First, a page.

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The suspension of one of the BBC's star presenters after he allegedly punched a producer over catering has sparked a massive online campaign for his reinstatement—and fears the UK broadcaster may have killed one of its biggest cash cows.
It has been alleged in various reports that Clarkson "punched" a producer over failing to arrange an evening meal after filming north-east England.
In an online statement released Tuesday, the BBC said: "Following a fracas with a BBC producer, Jeremy Clarkson has been suspended pending an investigation. No one else has been suspended. Top Gear will not be broadcast this Sunday. The BBC will be making no further comment at this time."
The BBC said it would not show Sunday's episode of the globally popular show and might drop the final two episodes in the series.
Clarkson has yet to comment on the allegations, although The Sun tabloid newspaper has cited an unnamed source as saying the presenter has denied punching anyone.
Following Clarkson's suspension Tuesday, political blogger Guido Fawkes started an online petition to reinstate him, alongside the hashtag #BringBackClarkson. By mid-morning Wednesday, the petition had been signed by nearly 300,000 people.
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The fact that Clarkson has form in making controversial comments will make the BBC's decision whether to reinstate the presenter harder. Clarkson has attracted criticism after a leaked video appeared to show Clarkson using an offensive racist word. Clarkson himself has said that the BBC has told him he will be sacked if he makes "one more offensive remark, anywhere, at any time."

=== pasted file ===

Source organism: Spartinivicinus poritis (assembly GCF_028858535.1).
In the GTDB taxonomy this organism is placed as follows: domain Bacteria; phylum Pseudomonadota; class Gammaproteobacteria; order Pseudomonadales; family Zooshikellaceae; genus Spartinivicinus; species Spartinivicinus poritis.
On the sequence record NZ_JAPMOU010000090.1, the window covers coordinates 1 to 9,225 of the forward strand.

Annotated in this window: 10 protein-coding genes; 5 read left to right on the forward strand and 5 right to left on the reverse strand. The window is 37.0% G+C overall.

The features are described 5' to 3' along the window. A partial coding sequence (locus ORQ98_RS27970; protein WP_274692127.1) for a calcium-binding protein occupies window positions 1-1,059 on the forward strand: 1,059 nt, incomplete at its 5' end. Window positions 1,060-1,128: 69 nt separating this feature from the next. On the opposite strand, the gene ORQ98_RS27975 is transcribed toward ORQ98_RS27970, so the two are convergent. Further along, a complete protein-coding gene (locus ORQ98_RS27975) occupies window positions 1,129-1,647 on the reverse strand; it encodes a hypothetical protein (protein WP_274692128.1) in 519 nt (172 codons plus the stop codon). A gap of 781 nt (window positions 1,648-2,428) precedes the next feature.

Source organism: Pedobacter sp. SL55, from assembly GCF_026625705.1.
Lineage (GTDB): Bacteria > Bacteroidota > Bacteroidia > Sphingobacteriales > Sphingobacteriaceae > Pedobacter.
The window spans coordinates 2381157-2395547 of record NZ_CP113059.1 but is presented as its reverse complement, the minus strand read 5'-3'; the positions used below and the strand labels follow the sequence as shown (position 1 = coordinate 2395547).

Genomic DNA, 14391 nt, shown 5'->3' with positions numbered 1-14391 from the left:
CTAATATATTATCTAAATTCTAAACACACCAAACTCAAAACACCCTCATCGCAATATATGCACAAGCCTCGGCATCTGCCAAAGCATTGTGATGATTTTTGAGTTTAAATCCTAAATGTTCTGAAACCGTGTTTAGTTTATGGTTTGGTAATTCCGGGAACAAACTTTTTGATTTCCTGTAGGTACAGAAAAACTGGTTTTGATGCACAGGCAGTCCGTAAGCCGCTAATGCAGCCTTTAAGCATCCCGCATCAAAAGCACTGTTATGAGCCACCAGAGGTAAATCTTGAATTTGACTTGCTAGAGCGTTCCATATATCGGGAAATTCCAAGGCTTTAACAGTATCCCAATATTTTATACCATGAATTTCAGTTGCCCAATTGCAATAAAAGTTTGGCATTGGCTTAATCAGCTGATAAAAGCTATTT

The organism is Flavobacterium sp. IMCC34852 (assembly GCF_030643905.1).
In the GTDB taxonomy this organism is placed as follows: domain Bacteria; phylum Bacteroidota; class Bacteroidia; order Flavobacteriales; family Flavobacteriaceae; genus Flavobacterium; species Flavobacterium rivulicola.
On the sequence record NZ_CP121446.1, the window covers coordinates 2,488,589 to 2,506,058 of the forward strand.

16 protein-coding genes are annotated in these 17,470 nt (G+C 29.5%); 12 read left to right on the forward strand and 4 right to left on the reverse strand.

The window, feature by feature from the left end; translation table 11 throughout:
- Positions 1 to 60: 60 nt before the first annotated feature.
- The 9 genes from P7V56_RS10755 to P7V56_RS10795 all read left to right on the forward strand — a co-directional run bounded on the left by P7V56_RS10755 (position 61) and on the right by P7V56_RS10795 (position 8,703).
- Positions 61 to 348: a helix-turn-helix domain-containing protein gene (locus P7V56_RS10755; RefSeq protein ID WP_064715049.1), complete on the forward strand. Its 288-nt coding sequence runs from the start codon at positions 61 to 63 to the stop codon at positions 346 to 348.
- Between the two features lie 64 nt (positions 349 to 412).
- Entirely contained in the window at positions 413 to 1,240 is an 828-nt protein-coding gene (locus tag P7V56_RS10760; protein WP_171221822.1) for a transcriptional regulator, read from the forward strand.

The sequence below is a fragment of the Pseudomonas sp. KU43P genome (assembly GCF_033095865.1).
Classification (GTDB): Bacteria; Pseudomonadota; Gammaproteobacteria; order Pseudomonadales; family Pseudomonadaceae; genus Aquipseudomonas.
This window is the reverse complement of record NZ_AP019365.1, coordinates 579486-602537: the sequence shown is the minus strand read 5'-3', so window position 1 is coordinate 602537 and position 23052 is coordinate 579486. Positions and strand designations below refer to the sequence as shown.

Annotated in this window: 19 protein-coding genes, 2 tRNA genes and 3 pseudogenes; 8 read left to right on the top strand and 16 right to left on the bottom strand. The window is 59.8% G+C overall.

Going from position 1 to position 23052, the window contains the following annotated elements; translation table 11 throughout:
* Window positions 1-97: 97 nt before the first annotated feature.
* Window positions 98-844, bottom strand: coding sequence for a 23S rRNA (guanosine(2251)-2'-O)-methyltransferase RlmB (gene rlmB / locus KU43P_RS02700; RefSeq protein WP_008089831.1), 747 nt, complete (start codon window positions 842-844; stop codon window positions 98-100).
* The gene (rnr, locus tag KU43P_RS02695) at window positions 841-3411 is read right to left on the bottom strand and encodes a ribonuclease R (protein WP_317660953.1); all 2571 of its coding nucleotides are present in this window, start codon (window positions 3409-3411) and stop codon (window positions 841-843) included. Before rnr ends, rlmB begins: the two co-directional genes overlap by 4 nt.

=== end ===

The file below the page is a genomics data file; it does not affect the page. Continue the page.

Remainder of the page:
The trouble is that for the BBC, "Top Gear" is inextricably linked with Clarkson who first joined the show in 1988, and the program brings in millions of pounds worth in revenues for the publically-funded broadcaster and its global commercial arm, BBC Worldwide.
According to the BBC's 2014 Annual Review, "Top Gear" is among BBC Worldwide's "major sales successes" and is sold to 214 territories worldwide. With an estimated global audience of 350 million viewers, it's not surprising that in 2012 it gained the Guinness World Record for the most watched factual program in the world.
Alongside program deals with other countries, DVDs, mobile games, branded automotive accessories and clothes, the "BBC Top Gear magazine", mugs to mouse-mats are just a few of the branded merchandise the BBC earns money from.
Showing just how popular the show is, Series 21 of "Top Gear" was the second-most popular program on the BBC's iPlayer (after "Sherlock") with 4.2 million requests. The opening episode of the latest series in January was broadcast simultaneously in 55 countries. The BBC also notes in its review that the DVD "Top Gear: The Perfect road trip" was named the U.K.'s best-selling TV DVD of 2013.
As such, "Top Gear" has certainly contributed substantially to the success and revenues of BBC Worldwide. According to its 2013/2014 review, its "Global Markets" business (Asia, Central Eastern Europe, Middle East & Africa, Latin America and Western Europe and are collectively known within BBC Worldwide as the Global Markets) saw sales up 10.8 percent at £279.1 million in 2014, from the previous year.
Headline profit from these regions, meanwhile, was up 45.2 percent to £39.5 million, "driven by growth in TV and digital sales and a good performance from our branded services," the BBC said.
Against this backdrop, sacking Clarkson could be a very risky move for the BBC. But as, the broadcaster's head of television, Danny Cohen, warned Clarkson after his last misdemeanour involving the alleged racially offensive term "no one person is bigger than the BBC."
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